Today, we were all introduced to the Washington Glory, our new National Pro Fastpitch women's softball expansion team.
We were introduced to a dozen players and their just-named head coach Carie Dever-Boaz, a former Virginia assistant, who said that "only in America can you get paid, as a female, to get dirt under your fingernails and be thought of as cool."
It turns out that she knows from dirt. Her son, 12-year-old Max, is a competitive rodeo boy, who competes in roping and cutting and riding and has visions of team penning. (Don't ask.) She was carrying a copy of Pro Bull Rider.
We were also introduced to team play-by-play man Al Koken, who will broadcast the team's six games on Comcast SportsNet this season. I asked whether he has done softball play-by-play before.
"Has anybody?" he replied. "I have a chance to eventually become the Vin Scully of this. Accent on the eventually."
We met team owner Paul Wilson, who is described in the team's promotional materials as "a multi-faceted entrepreneur." True to the name, he's already seeking to sell the naming rights for the team. As in, the team would one day be called the "[Your company name here] Washington Glory." I asked whether this would sully the sport's purity, which he had earlier extolled.
"In Japan, all the teams are 'Toyota,' 'Honda,' everybody is doing it," he said. "We're not looking to bank in on the team, we want to be able to do it as a kind of outreach."
And the players were on board; "You can pay me money and I'll put that on my jersey," infielder Oli Keohohou said. "I don't see why not, if the price is right."
Most importantly, we were introduced to team mascot Gloria the K9, although the K should be backwards, as in caught looking. Gloria is a large golden retriever, with a fuzzy tale, floppy ears and bright blue sneakers. She winks, which brought much amusement to the massive crowd of youth softball players who eventually descended on the press conference.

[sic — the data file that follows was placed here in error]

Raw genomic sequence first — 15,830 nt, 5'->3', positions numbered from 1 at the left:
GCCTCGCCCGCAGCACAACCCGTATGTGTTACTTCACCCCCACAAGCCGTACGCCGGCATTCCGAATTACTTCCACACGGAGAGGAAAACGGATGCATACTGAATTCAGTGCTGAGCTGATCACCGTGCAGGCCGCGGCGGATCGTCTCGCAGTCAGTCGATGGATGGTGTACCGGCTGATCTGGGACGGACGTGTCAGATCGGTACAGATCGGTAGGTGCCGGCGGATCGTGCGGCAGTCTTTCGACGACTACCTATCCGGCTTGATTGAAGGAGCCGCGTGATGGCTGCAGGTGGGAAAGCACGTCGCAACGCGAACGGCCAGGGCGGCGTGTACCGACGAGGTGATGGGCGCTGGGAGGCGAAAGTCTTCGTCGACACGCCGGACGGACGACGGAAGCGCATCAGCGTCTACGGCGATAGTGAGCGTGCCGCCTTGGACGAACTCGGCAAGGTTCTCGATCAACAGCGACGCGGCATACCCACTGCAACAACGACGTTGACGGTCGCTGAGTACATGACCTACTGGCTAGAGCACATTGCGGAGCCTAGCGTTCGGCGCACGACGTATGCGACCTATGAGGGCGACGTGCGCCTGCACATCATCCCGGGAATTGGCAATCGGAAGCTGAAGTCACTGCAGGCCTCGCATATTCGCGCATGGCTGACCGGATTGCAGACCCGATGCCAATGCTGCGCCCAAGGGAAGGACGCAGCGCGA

"We thought it'd be cute," Wilson said, of the winkable eyes, "so she could flirt with the umpires."
Gloria the K9 is currently a bit on the naked side, although she was eventually outfitted with a Glory visor. A jersey for her is also on the way. Also, in terms of the person inside the fur, Gloria is not technically a girl.
"We have a he/she mascot; it's a man dressed as a female dog, and it winks," summarized shortstop Amber Jackson. "I can't stop laughing."
Fans had no trouble divining Gloria's gender; "Let's be real here, look at the eyes, the eyelashes," said Ellen Wessinger, a parent with the Mount Vernon Magic. "Men would not have eyelashes that long."
"She needs some eyeliner and mascara," observed her daughter, 14-year-old Megan.
"But her feet are too big for a girl," said older sister Jessie.
Anyhow, the Glory's players, of course, had come from other franchises. Some came from Akron; they said their old team had a cat-like mascot; a jaguar or cheetah or something like that. Others came from Arizona, where the mascot was a dragon named Fuego. I asked if they preferred Gloria.
"Well, I have to get to know Gloria," outfielder LaDonia Hughes said. "Because I was pretty good friends with Fuego."